One of the best ways to get a child’s attention is a cellphone. So when USC researchers looked for a way to survey youngsters about sedentary behavior, they turned to mobile phones.
The resulting research gave Keck School of Medicine of USC scientists what they believe is a more accurate snapshot of real-time sedentary activity among children than an after-the-fact survey could accomplish.
“Using this method, we could capture daily behavior and ask questions about who the kids were with,” said Yue Liao, lead author and a doctoral student in the Department of Preventive Medicine and the Institute for Health Promotion and Disease Prevention Research at the Keck School. “It’s the first time this age group has been surveyed this way. We knew in the moment what they were doing. Most people can’t remember what they did, whom they were with or where they were at any moment — even for things that happened in the past couple days. This is what we call ‘recall errors’ when we survey people about their behaviors retrospectively.”
The research was recently published online in the Journal of Physical Activity & Health. Genevieve Dunton, assistant professor of preventive medicine at the Institute for Health Promotion, was principal investigator.
The purpose of the research was to determine the most promising intervention targets for increasing physical activity among youngsters from the ages of 9 to 13. The goal was to learn where the children were, whom they were with and what they were doing when they weren’t at school, thereby revealing sedentary behavior patterns.
Working with a team led by Stephen Intille from Northeastern University that develops mobile phone health technology, the USC investigators sent 120 children 20 electronic surveys over a four-day period that included two weekdays and two weekend days. The surveys were sent randomly over phones supplied by the team; the phones’ only feature was to prompt the youngsters and accept answers to the survey, Liao said. Sedentary behavior was divided into productive (homework, reading) or leisure-oriented activity (playing video games, watching TV).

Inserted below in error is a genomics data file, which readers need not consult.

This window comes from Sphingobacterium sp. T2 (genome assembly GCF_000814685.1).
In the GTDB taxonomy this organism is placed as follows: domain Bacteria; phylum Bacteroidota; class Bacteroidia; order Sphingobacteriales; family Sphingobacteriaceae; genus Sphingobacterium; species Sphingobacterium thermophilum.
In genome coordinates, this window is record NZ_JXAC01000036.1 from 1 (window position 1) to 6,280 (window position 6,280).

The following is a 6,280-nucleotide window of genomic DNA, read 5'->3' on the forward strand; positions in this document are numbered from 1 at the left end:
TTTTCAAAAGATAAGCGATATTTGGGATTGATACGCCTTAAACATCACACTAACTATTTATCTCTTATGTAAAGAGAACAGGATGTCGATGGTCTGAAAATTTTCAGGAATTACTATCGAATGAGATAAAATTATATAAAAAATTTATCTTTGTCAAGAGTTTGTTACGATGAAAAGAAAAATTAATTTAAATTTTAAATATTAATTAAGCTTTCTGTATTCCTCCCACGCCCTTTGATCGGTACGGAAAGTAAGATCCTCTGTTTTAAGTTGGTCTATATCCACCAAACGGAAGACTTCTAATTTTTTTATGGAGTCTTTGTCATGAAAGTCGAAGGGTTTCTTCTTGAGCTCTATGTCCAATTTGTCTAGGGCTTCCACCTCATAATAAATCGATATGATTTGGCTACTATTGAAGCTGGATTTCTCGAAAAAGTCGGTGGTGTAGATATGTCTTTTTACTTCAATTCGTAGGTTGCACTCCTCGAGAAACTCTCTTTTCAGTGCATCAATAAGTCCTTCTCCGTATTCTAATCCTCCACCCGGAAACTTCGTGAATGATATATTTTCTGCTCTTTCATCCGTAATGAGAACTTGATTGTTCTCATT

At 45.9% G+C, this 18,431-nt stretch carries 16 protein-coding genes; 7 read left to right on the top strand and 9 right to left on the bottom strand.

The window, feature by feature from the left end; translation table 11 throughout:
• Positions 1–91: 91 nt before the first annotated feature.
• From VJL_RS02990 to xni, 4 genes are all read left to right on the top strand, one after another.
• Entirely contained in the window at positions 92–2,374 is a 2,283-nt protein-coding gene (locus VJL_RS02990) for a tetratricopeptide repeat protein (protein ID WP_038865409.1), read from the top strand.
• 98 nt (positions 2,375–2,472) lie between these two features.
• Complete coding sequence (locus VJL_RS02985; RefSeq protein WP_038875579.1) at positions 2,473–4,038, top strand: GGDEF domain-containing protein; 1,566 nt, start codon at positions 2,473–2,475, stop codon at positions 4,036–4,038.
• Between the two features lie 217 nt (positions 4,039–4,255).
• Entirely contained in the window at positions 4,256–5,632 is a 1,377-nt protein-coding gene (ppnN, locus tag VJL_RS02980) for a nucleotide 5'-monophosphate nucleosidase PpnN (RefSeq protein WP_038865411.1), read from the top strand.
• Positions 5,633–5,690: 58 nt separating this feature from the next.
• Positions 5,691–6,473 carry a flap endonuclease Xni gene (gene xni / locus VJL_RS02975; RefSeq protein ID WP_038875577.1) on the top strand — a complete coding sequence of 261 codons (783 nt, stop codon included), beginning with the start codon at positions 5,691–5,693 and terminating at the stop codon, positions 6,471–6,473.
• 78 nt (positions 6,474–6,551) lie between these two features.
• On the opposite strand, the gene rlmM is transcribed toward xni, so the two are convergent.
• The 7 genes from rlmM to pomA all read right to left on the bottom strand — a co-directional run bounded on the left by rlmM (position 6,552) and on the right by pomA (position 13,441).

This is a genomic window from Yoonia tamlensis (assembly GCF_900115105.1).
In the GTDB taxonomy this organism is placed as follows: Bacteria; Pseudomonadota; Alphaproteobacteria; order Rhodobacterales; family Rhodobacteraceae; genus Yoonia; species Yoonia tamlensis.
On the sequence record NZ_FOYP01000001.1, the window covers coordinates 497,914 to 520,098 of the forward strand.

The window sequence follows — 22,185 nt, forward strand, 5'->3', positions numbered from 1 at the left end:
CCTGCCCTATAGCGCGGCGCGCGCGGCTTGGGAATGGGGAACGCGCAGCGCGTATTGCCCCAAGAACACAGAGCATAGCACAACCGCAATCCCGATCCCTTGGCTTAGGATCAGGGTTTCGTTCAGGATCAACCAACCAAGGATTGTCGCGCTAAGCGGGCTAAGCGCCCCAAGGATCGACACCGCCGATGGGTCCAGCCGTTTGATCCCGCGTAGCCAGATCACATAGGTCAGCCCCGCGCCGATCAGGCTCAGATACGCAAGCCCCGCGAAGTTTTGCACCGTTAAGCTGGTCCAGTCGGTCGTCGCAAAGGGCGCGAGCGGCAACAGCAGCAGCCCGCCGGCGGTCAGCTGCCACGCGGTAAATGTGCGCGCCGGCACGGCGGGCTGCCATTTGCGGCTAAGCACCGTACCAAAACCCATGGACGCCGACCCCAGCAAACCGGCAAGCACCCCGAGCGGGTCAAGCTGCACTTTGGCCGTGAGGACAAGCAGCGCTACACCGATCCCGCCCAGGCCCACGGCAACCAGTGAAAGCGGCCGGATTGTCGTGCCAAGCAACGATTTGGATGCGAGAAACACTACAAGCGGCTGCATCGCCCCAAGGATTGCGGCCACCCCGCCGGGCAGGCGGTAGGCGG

Seventy-seven percent of all the prompted surveys were answered by the children. The surveys demonstrated that the youngsters were usually at home with family members when they were least active. Fifty-eight percent of the reported sedentary activities occurred with family members, while 26 percent occurred while the children were alone.
“This could indicate an opportunity for family intervention,” Liao said.
The team also found that the children were six times as likely to engage in leisure-oriented sedentary behavior instead of productive sedentary behavior when with friends, and when alone, were equally likely to engage in leisure or productive sedentary behavior.
Boys participating in the survey were three times as likely to engage in leisure-oriented sedentary activities over productive sedentary activities when not at school, Liao said. Girls were equally likely to engage in leisure-oriented and productive sedentary activities.
The next target for the research team is to determine what other factors might be influencing sedentary behavior, including mood or other personal circumstances.
“We’ll survey them about how they’re feeling,” Liao said.
Support for the study was provided by the Robert Wood Johnson Foundation’s Active Living Research program and the National Cancer Institute (grant number R01-CA-123243).